From an existing shareholder perspective, growth shares help to manage any dilution of existing value and motivate key employees to generate future growth for the benefit of growth shareholders and existing shareholders alike. They therefore play a key role in aligning shareholder and key employee interests.
Growth shares also offer potentially significant tax savings to both employees and the employer. Due to the lack of economic entitlements when the growth shares are actually acquired, their full unrestricted market value should be relatively low, reflecting the fact that when they are acquired they have “hope value” only.
The cost (or tax cost) to employees of acquiring their growth shares is therefore made more affordable and the downside risk to employees is also reduced.
Growth shares are commercially flexible and can therefore be made forfeitable on employees leaving, with relevant restrictions or rights applying in relation to votes, dividends and other shareholding rights. Performance or time based vesting triggers can also be added.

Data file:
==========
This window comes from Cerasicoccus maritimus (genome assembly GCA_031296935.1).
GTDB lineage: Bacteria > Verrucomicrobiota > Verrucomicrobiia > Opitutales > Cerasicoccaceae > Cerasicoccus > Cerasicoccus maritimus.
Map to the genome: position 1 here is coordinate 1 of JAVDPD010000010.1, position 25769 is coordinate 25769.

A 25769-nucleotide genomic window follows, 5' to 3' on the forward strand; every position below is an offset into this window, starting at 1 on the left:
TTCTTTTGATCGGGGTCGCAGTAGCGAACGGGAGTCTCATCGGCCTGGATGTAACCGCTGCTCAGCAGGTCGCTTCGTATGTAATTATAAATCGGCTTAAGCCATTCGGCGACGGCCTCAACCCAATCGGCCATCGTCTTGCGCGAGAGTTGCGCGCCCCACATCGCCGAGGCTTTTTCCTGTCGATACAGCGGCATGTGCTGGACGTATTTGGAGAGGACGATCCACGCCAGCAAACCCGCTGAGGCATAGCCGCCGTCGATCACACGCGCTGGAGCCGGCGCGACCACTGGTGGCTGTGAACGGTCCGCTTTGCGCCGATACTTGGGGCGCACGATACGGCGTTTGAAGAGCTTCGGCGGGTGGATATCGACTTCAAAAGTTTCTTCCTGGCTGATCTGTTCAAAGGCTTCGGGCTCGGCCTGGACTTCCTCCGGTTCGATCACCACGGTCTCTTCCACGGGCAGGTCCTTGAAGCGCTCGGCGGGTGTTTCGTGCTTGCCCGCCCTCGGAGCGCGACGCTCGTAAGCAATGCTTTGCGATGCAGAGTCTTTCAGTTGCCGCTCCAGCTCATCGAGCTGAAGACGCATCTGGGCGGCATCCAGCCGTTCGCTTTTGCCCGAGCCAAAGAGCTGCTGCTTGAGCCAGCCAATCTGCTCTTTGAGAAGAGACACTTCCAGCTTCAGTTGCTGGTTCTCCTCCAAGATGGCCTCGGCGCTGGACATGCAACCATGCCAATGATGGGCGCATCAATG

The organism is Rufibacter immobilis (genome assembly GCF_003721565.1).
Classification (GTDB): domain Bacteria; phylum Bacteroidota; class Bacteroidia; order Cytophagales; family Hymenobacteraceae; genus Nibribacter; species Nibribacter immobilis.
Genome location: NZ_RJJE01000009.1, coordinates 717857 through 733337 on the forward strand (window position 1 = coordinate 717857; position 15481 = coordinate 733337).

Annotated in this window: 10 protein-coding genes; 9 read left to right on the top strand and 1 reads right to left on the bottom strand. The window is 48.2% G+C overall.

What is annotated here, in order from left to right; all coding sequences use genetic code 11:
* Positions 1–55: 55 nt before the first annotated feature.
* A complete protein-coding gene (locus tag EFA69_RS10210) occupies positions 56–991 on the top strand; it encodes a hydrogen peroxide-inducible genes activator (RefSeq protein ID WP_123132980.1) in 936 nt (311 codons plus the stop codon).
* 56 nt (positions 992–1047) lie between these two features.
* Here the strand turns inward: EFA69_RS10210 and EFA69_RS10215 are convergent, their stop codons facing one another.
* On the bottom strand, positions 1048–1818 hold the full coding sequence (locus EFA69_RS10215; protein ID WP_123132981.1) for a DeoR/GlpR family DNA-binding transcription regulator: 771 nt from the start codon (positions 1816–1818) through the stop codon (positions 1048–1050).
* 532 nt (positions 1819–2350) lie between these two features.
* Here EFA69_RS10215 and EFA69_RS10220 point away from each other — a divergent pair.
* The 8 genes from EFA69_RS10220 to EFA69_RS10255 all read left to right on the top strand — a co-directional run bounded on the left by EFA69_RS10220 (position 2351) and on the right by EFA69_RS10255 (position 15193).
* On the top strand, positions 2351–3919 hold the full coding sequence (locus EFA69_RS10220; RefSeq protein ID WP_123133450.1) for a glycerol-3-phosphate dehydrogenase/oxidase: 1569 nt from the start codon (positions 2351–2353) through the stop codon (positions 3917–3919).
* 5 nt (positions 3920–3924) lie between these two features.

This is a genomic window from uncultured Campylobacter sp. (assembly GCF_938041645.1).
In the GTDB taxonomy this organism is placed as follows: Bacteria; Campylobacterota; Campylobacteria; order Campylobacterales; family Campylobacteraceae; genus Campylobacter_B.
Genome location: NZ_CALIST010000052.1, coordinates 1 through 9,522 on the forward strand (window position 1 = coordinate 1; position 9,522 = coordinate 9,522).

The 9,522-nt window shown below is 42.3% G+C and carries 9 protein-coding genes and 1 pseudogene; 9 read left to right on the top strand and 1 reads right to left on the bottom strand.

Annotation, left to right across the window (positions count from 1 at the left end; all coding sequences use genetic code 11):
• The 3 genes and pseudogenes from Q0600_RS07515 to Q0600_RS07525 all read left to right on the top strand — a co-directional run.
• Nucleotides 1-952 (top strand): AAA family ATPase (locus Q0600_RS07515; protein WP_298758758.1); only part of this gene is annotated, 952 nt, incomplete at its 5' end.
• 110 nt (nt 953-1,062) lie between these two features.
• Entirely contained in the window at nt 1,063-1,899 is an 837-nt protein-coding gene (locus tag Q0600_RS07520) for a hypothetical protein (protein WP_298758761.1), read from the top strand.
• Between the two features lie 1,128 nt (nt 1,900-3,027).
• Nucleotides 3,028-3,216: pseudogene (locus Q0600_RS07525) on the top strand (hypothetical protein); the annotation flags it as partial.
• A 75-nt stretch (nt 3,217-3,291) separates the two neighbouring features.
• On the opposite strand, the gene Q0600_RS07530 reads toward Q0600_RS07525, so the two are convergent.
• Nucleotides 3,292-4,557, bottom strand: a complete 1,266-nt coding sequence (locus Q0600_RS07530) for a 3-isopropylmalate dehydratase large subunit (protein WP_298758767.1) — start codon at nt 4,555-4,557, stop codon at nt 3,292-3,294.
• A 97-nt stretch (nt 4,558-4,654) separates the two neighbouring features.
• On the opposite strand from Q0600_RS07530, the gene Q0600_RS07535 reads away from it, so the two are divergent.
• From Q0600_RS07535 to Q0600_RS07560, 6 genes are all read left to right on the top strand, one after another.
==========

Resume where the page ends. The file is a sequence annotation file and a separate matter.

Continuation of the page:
If employees pay full market value for their growth shares there should be no income tax or National Insurance contributions liabilities on either the acquisition of the shares or on their growth in value. Growth shares acquired at a discount can still give rise to such liabilities but on a significantly reduced value when compared to “full value” shares.
The more beneficial rates of capital gains tax (between 0%-20%) should then apply to any future growth in value of the shares. This compares very favourably with unapproved share options, cash bonuses and phantom share options.
Growth shares can be used effectively as part of an Enterprise Management Incentive (“EMI”) option to combine the commercial benefits of growth shares with the enhanced tax breaks offered by EMI.